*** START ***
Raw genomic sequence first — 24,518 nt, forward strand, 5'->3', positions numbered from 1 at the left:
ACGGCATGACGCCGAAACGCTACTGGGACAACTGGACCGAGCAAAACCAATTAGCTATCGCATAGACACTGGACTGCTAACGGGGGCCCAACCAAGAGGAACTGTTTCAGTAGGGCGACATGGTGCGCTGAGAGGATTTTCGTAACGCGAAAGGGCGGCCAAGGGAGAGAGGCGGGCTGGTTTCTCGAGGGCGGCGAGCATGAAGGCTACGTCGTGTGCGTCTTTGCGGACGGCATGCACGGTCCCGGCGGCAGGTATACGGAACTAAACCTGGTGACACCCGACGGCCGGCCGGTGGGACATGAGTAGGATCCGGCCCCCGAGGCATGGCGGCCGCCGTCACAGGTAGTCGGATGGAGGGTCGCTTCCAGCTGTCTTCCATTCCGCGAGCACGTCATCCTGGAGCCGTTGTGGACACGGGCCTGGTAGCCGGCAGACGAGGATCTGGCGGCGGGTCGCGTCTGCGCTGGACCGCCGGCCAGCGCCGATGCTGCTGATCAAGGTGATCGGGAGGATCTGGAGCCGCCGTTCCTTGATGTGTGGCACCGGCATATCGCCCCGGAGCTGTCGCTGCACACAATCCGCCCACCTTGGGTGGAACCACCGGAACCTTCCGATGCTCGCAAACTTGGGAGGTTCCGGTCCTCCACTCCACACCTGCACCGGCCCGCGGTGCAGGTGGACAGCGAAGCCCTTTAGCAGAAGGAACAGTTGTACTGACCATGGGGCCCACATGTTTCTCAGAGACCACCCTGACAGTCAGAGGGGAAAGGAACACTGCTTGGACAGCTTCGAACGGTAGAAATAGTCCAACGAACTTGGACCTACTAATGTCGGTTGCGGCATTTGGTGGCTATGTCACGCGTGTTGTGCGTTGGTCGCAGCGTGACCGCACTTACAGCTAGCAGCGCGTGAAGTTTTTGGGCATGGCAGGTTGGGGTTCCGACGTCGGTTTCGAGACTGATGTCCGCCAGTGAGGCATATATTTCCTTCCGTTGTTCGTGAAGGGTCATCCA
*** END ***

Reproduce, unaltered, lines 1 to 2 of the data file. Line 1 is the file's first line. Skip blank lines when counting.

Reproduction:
Raw genomic sequence first — 24,518 nt, forward strand, 5'->3', positions numbered from 1 at the left:
ACGGCATGACGCCGAAACGCTACTGGGACAACTGGACCGAGCAAAACCAATTAGCTATCGCATAGACACTGGACTGCTAACGGGGGCCCAACCAAGAGGAACTGTTTCAGTAGGGCGACATGGTGCGCTGAGAGGATTTTCGTAACGCGAAAGGGCGGCCAAGGGAGAGAGGCGGGCTGGTTTCTCGAGGGCGGCGAGCATGAAGGCTACGTCGTGTGCGTCTTTGCGGACGGCATGCACGGTCCCGGCGGCAGGTATACGGAACTAAACCTGGTGACACCCGACGGCCGGCCGGTGGGACATGAGTAGGATCCGGCCCCCGAGGCATGGCGGCCGCCGTCACAGGTAGTCGGATGGAGGGTCGCTTCCAGCTGTCTTCCATTCCGCGAGCACGTCATCCTGGAGCCGTTGTGGACACGGGCCTGGTAGCCGGCAGACGAGGATCTGGCGGCGGGTCGCGTCTGCGCTGGACCGCCGGCCAGCGCCGATGCTGCTGATCAAGGTGATCGGGAGGATCTGGAGCCGCCGTTCCTTGATGTGTGGCACCGGCATATCGCCCCGGAGCTGTCGCTGCACACAATCCGCCCACCTTGGGTGGAACCACCGGAACCTTCCGATGCTCGCAAACTTGGGAGGTTCCGGTCCTCCACTCCACACCTGCACCGGCCCGCGGTGCAGGTGGACAGCGAAGCCCTTTAGCAGAAGGAACAGTTGTACTGACCATGGGGCCCACATGTTTCTCAGAGACCACCCTGACAGTCAGAGGGGAAAGGAACACTGCTTGGACAGCTTCGAACGGTAGAAATAGTCCAACGAACTTGGACCTACTAATGTCGGTTGCGGCATTTGGTGGCTATGTCACGCGTGTTGTGCGTTGGTCGCAGCGTGACCGCACTTACAGCTAGCAGCGCGTGAAGTTTTTGGGCATGGCAGGTTGGGGTTCCGACGTCGGTTTCGAGACTGATGTCCGCCAGTGAGGCATATATTTCCTTCCGTTGTTCGTGAAGGGTCATCCA